theory the payment of the worker is not determined by the value of
his product.

Private capital tends to become concentrated in few hands, partly
because of competition among the capitalists, and partly because
technological development and the increasing division of labor
encourage the formation of larger units of production at the expense
of the smaller ones. The result of these developments is an oligarchy
of private capital, the enormous power of which cannot be effectively
checked even by a democratically organized political society. This is
true since the members of legislative bodies are selected by political
parties, largely financed or otherwise influenced by private capitalists
who, for all practical purposes, separate the electorate from the
legislature. The consequence is that the representatives of the people
do not in fact sufficiently protect the interests of the underprivileged
sections of the population. Moreover, under existing conditions,
private capitalists inevitably control, directly or indirectly, the main
sources of information (press, radio, education). It is thus extremely
difficult, and indeed in most cases quite impossible, for the individual
citizen to come to objective conclusions and to make intelligent use of
his political rights.

The situation prevailing in an economy based on the private ownership
of capital is thus characterized by two main principles first, means of
production (capital) are privately owned and the owners dispose of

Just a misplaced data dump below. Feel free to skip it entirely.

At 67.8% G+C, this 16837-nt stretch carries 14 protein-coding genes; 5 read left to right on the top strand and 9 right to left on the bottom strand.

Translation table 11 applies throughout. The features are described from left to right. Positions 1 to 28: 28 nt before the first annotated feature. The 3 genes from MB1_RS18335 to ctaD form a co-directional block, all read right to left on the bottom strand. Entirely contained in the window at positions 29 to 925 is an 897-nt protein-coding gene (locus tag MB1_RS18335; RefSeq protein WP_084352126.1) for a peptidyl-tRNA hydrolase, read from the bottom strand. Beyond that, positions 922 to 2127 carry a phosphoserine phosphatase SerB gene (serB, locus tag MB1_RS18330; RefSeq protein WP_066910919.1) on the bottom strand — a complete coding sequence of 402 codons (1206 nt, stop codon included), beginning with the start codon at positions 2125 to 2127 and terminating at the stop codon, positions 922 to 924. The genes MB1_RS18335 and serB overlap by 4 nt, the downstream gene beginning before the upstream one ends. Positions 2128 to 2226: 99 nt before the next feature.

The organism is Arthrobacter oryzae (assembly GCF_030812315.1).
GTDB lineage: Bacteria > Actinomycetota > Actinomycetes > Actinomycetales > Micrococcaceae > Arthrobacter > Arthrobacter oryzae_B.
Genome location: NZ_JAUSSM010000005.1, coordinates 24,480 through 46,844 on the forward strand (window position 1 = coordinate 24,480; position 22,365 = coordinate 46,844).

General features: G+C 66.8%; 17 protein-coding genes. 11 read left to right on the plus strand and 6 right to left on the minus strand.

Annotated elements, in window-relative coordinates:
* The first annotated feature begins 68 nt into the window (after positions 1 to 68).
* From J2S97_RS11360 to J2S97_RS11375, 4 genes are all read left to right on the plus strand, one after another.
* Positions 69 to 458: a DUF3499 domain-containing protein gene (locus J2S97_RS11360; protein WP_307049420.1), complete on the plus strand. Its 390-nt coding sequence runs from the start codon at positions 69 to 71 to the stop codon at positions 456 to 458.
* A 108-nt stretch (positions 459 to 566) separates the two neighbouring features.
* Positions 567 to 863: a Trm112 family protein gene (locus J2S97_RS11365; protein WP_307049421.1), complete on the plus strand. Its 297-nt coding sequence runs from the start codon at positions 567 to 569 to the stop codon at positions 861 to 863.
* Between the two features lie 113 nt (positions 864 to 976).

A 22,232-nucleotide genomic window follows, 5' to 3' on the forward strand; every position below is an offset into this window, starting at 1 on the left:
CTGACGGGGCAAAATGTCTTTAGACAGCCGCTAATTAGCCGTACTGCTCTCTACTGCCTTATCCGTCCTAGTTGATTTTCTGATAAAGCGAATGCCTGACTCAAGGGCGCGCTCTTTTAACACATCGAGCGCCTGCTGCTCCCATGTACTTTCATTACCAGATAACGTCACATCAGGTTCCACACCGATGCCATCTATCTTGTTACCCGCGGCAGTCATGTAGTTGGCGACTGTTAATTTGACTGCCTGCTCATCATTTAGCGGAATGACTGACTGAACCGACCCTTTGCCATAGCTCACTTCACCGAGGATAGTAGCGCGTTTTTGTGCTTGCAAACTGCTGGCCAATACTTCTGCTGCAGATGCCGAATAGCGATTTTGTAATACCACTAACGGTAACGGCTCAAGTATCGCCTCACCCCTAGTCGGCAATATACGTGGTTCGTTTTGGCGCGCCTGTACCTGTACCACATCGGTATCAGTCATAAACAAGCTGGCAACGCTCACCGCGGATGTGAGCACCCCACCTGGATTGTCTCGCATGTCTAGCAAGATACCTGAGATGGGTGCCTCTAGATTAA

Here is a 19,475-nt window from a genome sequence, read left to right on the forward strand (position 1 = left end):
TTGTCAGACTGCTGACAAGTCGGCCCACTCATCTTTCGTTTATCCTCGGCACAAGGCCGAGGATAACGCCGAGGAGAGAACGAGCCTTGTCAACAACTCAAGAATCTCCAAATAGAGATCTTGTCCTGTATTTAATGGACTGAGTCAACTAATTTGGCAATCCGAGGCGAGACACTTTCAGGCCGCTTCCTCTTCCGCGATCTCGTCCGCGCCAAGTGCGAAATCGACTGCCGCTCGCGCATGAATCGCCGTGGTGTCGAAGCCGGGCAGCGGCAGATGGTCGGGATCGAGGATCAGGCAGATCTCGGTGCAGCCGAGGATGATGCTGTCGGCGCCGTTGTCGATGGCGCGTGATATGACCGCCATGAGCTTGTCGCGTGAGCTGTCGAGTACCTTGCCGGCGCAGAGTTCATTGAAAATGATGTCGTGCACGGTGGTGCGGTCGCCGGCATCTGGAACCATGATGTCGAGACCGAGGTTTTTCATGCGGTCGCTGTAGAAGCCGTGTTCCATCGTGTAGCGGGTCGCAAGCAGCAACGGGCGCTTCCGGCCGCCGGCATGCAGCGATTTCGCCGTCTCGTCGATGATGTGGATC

them as they see fit; second, the labor contract is free. Of course,
there is no such thing as a pure capitalist society in this sense. In
particular, it should be noted that the workers, through long and bitter
political struggles, have succeeded in securing a somewhat improved
form of the "free labor contract" for certain categories of workers.
But taken as a whole, the present day economy does not differ much
from "pure" capitalism.

Production is carried on for profit, not for use. There is no provision
that all those able and willing to work will always be in a position to
find employment; an "army of unemployed" almost always exists. The
worker is constantly in fear of losing his job. Since unemployed and
poorly paid workers do not provide a profitable market, the production
of consumers' goods is restricted, and great hardship is the
consequence. Technological progress frequently results in more
unemployment rather than in an easing of the burden of work for all.
The profit motive, in conjunction with competition among capitalists, is
responsible for an instability in the accumulation and utilization of
capital which leads to increasingly severe depressions. Unlimited
competition leads to a huge waste of labor, and to that crippling of the
social consciousness of individuals which I mentioned before.

This crippling of individuals I consider the worst evil of capitalism.
Our whole educational system suffers from this evil. An exaggerated
competitive attitude is inculcated into the student, who is trained to
worship acquisitive success as a preparation for his future career.

I am convinced there is only one way to eliminate these grave evils,
namely through the establishment of a socialist economy,
accompanied by an educational system which would be oriented
toward social goals. In such an economy, the means of production are
owned by society itself and are utilized in a planned fashion. A
planned economy, which adjusts production to the needs of the
community, would distribute the work to be done among all those able
to work and would guarantee a livelihood to every man, woman, and
child. The education of the individual, in addition to promoting his own
innate abilities, would attempt to develop in him a sense of
responsibility for his fellow men, in place of the glorification of power
and success in our present society.